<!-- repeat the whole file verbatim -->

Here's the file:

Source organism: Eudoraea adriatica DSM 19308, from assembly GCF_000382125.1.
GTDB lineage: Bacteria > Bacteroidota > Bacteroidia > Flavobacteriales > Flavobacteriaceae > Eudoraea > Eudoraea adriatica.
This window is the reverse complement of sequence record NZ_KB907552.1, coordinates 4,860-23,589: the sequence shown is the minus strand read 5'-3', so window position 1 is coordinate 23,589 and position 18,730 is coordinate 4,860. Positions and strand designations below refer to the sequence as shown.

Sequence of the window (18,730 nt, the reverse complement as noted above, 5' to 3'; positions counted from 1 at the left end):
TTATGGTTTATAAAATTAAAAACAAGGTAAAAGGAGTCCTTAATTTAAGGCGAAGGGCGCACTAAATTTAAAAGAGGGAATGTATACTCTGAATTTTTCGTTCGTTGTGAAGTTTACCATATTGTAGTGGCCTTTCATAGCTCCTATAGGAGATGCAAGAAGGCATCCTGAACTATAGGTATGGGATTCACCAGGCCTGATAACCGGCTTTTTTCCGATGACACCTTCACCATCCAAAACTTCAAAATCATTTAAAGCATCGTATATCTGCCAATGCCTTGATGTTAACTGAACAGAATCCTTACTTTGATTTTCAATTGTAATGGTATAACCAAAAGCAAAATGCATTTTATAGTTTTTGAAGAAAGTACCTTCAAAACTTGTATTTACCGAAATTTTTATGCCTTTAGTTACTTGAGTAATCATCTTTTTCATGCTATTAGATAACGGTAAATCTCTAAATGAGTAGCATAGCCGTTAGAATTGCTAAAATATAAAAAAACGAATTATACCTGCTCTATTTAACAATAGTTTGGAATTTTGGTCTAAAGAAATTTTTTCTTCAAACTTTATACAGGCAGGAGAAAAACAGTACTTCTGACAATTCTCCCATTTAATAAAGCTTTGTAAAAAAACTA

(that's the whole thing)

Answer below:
Source organism: Eudoraea adriatica DSM 19308, from assembly GCF_000382125.1.
GTDB lineage: Bacteria > Bacteroidota > Bacteroidia > Flavobacteriales > Flavobacteriaceae > Eudoraea > Eudoraea adriatica.
This window is the reverse complement of sequence record NZ_KB907552.1, coordinates 4,860-23,589: the sequence shown is the minus strand read 5'-3', so window position 1 is coordinate 23,589 and position 18,730 is coordinate 4,860. Positions and strand designations below refer to the sequence as shown.

Sequence of the window (18,730 nt, the reverse complement as noted above, 5' to 3'; positions counted from 1 at the left end):
TTATGGTTTATAAAATTAAAAACAAGGTAAAAGGAGTCCTTAATTTAAGGCGAAGGGCGCACTAAATTTAAAAGAGGGAATGTATACTCTGAATTTTTCGTTCGTTGTGAAGTTTACCATATTGTAGTGGCCTTTCATAGCTCCTATAGGAGATGCAAGAAGGCATCCTGAACTATAGGTATGGGATTCACCAGGCCTGATAACCGGCTTTTTTCCGATGACACCTTCACCATCCAAAACTTCAAAATCATTTAAAGCATCGTATATCTGCCAATGCCTTGATGTTAACTGAACAGAATCCTTACTTTGATTTTCAATTGTAATGGTATAACCAAAAGCAAAATGCATTTTATAGTTTTTGAAGAAAGTACCTTCAAAACTTGTATTTACCGAAATTTTTATGCCTTTAGTTACTTGAGTAATCATCTTTTTCATGCTATTAGATAACGGTAAATCTCTAAATGAGTAGCATAGCCGTTAGAATTGCTAAAATATAAAAAAACGAATTATACCTGCTCTATTTAACAATAGTTTGGAATTTTGGTCTAAAGAAATTTTTTCTTCAAACTTTATACAGGCAGGAGAAAAACAGTACTTCTGACAATTCTCCCATTTAATAAAGCTTTGTAAAAAAACTA